Matching PWASD’s abilities to the type of jobs they do is extremely important for their employment. Taylor and Seltzer (2011) suggested that PWASD without intellectual disability (ID) tended to receive adult day services the most (73.5%), while for PWASD with ID, those who receive adult day services only comprise 56.1%. 6.1% take part in competitive employment and 12.1% take part in supported employment. Over 47% of young adults without ID participated in post-secondary education program compared to 2% of young adults with ID. The percentages in supported employment were similar (12% in each category). Adults without ID were significantly less likely to receive adult day services (6%) compared to adults with ASD with comorbid ID (74%). About one-quarter (24%) of young adults with ASD without ID had no day activities, which was nearly three times greater than those with ID (8%). PWASD without ID were three times more likely to not have day activities than youths with ASD who also had comorbid ID. This pattern is resulted from the inadequacy of the current system to help these young adults with high functioning as they transition into adulthood, suggesting that there is a gap between services provided to the two groups--PWASD with ID and those without ID. More autism-focused adult services are needed to allow young adults with ASD without comorbid ID to achieve their maximum level of independence, develop sustainable careers, and unleash their true potential. The current developmental disability service system does not seem to accommodate the unique needs of individuals with ASD without ID. Furthermore, only 18% of young adults without ID were receiving employment or vocational services such as supported employment or sheltered workshop, compared to 86% of young adults with ID. It was indicative of the fact that the current system needs to be further studied and renovated to fulfill the increasing needs of PWASD.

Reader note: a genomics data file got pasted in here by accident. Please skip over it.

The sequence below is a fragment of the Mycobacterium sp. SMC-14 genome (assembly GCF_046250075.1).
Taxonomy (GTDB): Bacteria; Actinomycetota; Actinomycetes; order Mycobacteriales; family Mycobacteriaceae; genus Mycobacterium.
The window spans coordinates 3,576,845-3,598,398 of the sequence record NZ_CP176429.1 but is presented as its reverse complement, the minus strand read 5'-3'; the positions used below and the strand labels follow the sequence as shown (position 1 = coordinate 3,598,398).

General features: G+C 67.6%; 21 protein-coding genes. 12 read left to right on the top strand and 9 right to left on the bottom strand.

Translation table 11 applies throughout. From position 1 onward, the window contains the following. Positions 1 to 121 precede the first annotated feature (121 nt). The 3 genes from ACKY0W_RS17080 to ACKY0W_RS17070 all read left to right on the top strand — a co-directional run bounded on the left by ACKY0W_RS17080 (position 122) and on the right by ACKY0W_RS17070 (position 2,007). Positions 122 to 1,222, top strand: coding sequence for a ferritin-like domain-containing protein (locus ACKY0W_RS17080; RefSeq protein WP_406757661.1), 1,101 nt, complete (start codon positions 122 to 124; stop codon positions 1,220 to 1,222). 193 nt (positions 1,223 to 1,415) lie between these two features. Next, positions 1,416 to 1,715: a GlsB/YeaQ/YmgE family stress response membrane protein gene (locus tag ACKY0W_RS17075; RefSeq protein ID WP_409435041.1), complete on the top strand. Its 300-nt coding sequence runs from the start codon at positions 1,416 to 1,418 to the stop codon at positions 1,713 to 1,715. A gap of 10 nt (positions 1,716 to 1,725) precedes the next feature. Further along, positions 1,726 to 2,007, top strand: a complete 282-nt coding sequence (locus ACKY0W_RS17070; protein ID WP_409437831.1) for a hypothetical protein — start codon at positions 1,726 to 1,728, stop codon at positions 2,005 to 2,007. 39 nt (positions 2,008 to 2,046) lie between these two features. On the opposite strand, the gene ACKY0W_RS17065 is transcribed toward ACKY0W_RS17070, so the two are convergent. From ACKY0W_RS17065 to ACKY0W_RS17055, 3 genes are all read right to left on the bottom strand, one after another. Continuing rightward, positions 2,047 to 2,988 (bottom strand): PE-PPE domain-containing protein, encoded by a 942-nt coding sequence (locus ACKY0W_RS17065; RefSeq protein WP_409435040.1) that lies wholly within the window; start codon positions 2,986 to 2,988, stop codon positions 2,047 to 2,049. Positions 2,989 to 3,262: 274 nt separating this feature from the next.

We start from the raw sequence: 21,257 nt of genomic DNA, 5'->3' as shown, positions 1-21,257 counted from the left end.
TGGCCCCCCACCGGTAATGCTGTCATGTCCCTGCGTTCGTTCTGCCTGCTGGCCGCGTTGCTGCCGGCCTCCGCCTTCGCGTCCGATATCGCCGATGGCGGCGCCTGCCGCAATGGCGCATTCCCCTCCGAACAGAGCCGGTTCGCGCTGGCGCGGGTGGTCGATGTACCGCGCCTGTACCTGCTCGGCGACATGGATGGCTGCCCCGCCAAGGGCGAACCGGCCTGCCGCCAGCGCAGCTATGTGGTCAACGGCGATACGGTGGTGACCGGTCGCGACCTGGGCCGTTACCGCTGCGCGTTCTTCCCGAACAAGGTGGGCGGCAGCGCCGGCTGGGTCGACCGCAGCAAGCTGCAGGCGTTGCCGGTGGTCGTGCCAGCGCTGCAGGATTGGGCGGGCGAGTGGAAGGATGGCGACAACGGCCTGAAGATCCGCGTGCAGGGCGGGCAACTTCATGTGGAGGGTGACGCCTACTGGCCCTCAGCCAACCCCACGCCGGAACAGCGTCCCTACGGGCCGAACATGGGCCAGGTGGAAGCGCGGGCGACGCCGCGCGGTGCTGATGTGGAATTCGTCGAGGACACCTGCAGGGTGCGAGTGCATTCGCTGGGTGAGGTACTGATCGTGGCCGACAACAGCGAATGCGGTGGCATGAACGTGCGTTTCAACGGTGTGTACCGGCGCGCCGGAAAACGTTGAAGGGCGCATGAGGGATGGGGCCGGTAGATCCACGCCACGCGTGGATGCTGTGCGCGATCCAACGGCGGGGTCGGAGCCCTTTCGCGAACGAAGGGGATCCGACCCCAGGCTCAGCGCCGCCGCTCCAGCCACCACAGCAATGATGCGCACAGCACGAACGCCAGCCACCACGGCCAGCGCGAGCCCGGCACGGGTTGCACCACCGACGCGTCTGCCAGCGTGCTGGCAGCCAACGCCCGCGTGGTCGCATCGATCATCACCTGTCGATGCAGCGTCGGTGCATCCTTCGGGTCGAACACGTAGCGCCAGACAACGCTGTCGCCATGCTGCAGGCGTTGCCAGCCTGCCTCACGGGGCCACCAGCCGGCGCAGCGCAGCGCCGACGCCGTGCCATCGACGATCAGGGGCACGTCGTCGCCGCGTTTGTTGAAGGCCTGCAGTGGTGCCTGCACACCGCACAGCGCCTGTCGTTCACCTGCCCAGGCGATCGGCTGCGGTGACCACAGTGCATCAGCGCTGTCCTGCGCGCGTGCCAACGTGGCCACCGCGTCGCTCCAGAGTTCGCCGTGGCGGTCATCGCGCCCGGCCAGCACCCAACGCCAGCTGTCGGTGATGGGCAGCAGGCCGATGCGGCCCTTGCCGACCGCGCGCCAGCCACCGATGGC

Researchers are working on solving the flaws of the current system. For example, a newly-developed vocational index for adults with ASD included categories ranging from 1 (no vocational/educational activities) to 9 (postsecondary degree-seeking program/ employed in the community without supports; Taylor & Seltzer, 2012). This vocational index, compared to other vocational indices, takes into account the whole range of activities that are likely to be experienced by adults with ASD, which is more detailed than many current vocational indices. Also, this vocational index includes specific rules for the consistency of classification for adults with ASD who have more than one type of vocational activity simultaneously. This index also includes information on whether these adults spend minimal hours in vocational activities. Although existing vocational indices have done a remarkable amount of contributions, this more sensitive, detailed and reliable index will aid comparison of outcomes from sample to sample, and allows for the accurate examination of change over time.